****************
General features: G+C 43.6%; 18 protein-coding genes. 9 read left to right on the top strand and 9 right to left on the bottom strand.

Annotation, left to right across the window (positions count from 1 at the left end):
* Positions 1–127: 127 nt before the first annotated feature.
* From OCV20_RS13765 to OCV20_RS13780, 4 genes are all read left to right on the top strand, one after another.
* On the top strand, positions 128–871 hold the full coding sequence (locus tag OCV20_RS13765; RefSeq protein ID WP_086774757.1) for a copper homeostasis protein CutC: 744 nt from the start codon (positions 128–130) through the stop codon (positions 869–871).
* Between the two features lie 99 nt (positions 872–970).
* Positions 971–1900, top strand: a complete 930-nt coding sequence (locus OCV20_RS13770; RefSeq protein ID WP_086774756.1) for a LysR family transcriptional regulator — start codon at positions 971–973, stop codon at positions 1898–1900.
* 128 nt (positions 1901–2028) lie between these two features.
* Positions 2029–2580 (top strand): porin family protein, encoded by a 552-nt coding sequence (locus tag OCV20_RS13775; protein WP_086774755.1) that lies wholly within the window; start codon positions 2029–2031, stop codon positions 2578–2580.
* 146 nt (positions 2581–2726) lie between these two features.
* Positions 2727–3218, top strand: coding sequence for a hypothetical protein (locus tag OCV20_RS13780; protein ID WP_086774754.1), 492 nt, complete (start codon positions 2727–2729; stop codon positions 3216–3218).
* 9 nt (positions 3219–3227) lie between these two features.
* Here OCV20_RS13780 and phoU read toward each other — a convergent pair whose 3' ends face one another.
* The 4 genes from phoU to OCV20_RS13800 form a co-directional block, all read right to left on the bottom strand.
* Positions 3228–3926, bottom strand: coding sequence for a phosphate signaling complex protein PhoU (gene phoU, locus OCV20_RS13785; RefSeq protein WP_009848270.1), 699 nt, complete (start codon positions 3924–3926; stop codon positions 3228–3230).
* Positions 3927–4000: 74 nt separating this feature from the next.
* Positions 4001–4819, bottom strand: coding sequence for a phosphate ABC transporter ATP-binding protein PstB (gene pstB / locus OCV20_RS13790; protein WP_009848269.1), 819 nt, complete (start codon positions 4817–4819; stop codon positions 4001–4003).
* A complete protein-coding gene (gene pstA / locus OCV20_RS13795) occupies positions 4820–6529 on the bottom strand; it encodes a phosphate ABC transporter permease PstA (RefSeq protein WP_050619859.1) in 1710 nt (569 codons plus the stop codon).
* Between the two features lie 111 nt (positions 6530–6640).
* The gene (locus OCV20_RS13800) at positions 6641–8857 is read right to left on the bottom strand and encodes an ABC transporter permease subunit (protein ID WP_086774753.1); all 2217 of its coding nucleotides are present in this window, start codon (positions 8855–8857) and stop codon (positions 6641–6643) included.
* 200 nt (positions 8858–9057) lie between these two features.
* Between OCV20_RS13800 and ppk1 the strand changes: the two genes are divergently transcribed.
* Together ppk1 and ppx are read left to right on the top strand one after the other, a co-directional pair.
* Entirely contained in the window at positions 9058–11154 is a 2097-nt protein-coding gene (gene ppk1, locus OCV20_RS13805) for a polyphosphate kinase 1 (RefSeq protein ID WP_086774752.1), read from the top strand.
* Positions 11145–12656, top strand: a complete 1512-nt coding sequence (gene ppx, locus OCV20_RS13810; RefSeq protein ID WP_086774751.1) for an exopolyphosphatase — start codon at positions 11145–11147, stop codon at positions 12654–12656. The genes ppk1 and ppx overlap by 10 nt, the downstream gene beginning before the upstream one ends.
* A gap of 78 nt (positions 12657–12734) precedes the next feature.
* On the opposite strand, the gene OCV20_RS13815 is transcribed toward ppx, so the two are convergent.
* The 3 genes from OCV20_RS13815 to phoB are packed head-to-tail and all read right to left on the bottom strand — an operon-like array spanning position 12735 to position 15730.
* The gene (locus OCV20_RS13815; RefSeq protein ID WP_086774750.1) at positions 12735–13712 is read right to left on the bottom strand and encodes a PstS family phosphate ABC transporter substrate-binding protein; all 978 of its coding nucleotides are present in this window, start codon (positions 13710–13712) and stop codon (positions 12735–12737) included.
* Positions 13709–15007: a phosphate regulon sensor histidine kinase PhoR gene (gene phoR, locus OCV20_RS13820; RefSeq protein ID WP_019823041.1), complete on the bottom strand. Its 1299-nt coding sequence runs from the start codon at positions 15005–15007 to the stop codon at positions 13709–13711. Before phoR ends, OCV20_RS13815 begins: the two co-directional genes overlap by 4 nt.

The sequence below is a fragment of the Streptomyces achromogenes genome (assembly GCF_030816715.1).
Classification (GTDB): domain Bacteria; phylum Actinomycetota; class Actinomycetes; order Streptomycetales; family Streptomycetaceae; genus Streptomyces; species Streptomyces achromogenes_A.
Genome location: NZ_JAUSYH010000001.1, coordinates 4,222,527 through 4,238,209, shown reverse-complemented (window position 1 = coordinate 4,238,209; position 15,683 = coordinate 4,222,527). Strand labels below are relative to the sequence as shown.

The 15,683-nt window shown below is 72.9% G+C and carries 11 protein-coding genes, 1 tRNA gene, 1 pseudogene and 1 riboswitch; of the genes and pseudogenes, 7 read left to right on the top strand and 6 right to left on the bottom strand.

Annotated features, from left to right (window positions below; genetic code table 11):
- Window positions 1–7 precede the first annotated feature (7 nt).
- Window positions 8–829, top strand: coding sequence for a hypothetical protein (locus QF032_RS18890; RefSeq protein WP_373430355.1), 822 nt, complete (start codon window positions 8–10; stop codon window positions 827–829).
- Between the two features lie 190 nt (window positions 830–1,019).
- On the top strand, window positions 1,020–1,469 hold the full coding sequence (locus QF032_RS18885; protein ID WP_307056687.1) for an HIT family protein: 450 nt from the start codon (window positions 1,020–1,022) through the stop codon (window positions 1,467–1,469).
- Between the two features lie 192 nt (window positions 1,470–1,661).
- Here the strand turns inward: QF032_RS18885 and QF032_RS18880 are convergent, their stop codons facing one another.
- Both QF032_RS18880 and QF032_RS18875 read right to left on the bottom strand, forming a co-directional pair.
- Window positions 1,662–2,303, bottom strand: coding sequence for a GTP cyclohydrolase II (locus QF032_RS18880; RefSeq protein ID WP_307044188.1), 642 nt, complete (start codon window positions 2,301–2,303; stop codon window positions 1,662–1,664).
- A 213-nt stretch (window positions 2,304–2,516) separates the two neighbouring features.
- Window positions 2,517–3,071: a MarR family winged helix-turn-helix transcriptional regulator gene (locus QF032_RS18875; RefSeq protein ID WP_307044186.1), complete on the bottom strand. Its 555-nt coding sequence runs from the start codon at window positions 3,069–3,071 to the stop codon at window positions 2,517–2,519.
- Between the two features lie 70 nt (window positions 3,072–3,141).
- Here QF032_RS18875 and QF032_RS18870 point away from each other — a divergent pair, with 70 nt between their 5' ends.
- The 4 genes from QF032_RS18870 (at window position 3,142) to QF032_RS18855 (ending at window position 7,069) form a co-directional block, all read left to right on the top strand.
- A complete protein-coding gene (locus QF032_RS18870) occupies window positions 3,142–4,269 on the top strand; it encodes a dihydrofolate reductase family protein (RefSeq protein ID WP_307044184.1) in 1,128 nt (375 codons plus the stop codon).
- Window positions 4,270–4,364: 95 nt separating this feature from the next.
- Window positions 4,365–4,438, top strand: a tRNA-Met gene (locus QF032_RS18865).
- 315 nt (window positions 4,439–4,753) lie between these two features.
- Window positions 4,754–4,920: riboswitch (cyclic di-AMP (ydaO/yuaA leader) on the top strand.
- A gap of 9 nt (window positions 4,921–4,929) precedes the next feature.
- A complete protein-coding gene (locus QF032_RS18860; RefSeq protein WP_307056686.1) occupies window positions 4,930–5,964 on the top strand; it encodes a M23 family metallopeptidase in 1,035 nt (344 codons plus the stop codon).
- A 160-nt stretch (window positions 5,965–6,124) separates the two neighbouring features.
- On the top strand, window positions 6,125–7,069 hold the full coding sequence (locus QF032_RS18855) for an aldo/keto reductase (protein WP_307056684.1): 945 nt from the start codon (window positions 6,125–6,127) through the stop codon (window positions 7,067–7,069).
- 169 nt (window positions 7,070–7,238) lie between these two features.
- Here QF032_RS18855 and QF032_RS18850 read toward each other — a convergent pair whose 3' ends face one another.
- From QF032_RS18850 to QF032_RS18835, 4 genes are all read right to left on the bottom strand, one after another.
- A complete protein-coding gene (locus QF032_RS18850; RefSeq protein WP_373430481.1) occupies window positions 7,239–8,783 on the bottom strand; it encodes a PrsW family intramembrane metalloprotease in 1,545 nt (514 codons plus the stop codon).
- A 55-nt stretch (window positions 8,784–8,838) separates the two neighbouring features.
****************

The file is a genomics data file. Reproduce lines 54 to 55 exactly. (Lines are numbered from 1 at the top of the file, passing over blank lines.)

- A gap of 9 nt (window positions 4,921–4,929) precedes the next feature.
- A complete protein-coding gene (locus QF032_RS18860; RefSeq protein WP_307056686.1) occupies window positions 4,930–5,964 on the top strand; it encodes a M23 family metallopeptidase in 1,035 nt (344 codons plus the stop codon).